What is Anxiety?
Anxiety is an emotion of an unpleasant state of inner turmoil, often accompanied by nervous behaviour, such as pacing back and forth, abnormal feelings in the body (stomach or chest pains), and rumination, which is the inability to control what we are thinking about or having one set of thoughts stuck in your head. It includes feelings of worry about events or activities that are coming up and may include fears, such as the fear of dying.
Fear is the emotional response to a real or perceived imminent threat, whereas anxiety is experienced in response to a future threat. Fear and anxiety can overlap. They are ‘adaptive’, meaning they change in response to what is going on in our environment.
Symptoms of anxiety often include muscle tension, restlessness, fatigue, dizziness, heart palpitations, sweating, irritability, headaches, unexplained pains, sleep issues or problems with concentration.
Anxiety can be appropriate in many circumstances. It’s natural to feel anxious in stressful situations. But, when experienced regularly, without events, and if it significantly impacts a person’s day-to-day function, or if they avoid doing activities because of it, they may have an anxiety disorder.
Types of Anxiety Disorders
There are different anxiety disorders. These include:
- Social anxiety disorder
- Generalized anxiety disorder
- Panic disorder
Specific phobia involves a heightened fear of an object or situation, such as a fear of dogs or needles or a fear of flying. Social anxiety disorder involves anxiety about interacting with others or being the centre of attention. There is a fear of being judged, embarrassed, or humiliated. Generalized anxiety disorder involves excessive worry about many things, such as work, health and family members. Panic disorders are characterized by sudden, unexpected, recurring episodes of fear along with physical symptoms such as dizziness or trouble breathing. Agoraphobia is a fear of situations that may feel difficult to escape from or where it is hard to find help, such as in crowded places or when on public transport.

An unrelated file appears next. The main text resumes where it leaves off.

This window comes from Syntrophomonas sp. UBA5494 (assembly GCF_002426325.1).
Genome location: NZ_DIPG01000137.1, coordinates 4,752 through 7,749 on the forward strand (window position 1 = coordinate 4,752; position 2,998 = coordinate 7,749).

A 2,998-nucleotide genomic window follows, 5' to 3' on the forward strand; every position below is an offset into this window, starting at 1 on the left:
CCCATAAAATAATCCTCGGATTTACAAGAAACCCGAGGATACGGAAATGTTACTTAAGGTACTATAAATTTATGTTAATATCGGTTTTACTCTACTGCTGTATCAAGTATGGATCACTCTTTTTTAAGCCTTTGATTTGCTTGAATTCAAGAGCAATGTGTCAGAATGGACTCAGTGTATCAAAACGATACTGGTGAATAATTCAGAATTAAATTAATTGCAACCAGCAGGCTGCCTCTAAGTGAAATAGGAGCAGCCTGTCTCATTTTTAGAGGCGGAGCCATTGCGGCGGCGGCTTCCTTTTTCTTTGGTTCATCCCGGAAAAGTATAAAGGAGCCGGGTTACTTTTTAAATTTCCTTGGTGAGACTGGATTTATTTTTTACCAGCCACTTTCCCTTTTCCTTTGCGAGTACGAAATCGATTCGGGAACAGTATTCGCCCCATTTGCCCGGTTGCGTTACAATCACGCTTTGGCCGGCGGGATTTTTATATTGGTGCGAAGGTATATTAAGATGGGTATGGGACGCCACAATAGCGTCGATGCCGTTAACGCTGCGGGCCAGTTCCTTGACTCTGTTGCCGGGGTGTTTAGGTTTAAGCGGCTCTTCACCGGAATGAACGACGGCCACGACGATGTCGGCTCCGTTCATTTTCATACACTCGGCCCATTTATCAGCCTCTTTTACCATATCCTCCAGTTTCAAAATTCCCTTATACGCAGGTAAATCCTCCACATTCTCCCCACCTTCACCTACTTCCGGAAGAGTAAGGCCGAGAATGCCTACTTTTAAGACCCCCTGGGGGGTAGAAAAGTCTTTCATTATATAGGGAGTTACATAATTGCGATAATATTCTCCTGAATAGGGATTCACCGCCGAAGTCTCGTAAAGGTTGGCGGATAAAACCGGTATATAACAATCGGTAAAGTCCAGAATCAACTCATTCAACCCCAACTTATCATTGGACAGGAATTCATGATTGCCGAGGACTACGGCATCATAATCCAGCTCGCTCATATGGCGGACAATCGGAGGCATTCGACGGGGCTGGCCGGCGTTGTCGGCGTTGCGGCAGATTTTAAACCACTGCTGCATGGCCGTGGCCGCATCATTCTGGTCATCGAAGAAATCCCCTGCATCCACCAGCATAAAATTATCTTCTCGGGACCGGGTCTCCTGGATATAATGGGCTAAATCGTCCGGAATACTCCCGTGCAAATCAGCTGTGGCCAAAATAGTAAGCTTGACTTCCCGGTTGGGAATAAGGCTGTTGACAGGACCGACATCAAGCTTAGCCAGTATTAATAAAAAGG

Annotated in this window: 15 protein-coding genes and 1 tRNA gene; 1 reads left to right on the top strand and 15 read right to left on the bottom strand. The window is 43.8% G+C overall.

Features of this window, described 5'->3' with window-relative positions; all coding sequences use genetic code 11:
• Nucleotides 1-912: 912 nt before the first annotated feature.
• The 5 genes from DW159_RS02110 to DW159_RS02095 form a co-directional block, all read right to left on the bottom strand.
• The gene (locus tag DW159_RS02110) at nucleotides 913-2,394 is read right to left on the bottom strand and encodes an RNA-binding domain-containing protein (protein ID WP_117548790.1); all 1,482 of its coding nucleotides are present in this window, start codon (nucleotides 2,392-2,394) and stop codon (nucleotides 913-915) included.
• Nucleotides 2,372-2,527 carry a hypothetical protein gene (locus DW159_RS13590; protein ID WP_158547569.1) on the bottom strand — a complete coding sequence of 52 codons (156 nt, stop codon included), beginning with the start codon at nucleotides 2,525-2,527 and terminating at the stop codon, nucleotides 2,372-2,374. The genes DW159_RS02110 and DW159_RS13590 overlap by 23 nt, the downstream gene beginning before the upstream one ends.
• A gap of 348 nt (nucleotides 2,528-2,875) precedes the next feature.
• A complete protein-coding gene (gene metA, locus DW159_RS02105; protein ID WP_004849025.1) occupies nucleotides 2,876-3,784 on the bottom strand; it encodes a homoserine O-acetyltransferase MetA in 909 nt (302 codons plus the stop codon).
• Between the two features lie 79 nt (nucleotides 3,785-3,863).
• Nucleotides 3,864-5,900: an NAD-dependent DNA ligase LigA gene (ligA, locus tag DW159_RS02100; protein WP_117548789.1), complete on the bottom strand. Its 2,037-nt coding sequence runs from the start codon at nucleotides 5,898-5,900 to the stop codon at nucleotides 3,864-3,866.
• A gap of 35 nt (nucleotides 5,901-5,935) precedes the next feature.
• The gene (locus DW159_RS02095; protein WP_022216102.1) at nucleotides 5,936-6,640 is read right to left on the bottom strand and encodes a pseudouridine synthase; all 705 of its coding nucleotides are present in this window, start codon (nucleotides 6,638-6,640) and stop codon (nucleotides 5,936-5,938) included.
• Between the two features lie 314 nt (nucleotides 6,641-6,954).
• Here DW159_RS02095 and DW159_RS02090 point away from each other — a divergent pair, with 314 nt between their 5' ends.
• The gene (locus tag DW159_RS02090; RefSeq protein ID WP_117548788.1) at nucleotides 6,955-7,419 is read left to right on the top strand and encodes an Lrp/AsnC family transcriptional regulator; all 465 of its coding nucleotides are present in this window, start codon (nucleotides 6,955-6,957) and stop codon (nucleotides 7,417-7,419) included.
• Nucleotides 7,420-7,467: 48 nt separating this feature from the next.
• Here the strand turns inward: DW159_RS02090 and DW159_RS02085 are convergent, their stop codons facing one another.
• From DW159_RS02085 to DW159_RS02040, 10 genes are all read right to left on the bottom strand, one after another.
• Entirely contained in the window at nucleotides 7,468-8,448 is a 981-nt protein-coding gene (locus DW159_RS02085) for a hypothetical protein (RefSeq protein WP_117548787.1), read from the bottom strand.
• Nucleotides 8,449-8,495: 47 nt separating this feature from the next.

Post-traumatic stress disorder (PTSD) and obsessive-compulsive disorder (OCD) are no longer categorized as anxiety disorders, even though anxiety is a key feature of these conditions.
How is anxiety treated?
Treatment options for anxiety disorders include medication and non-medication treatments. Education about the disorder and treatment options is important; information about self-help resources such as books, websites, and apps may also be helpful.
One psychological approach, cognitive therapy, or CBT, shows excellent results in treating anxiety disorders; and psychotherapy and medications have about equal results.Life Lessons
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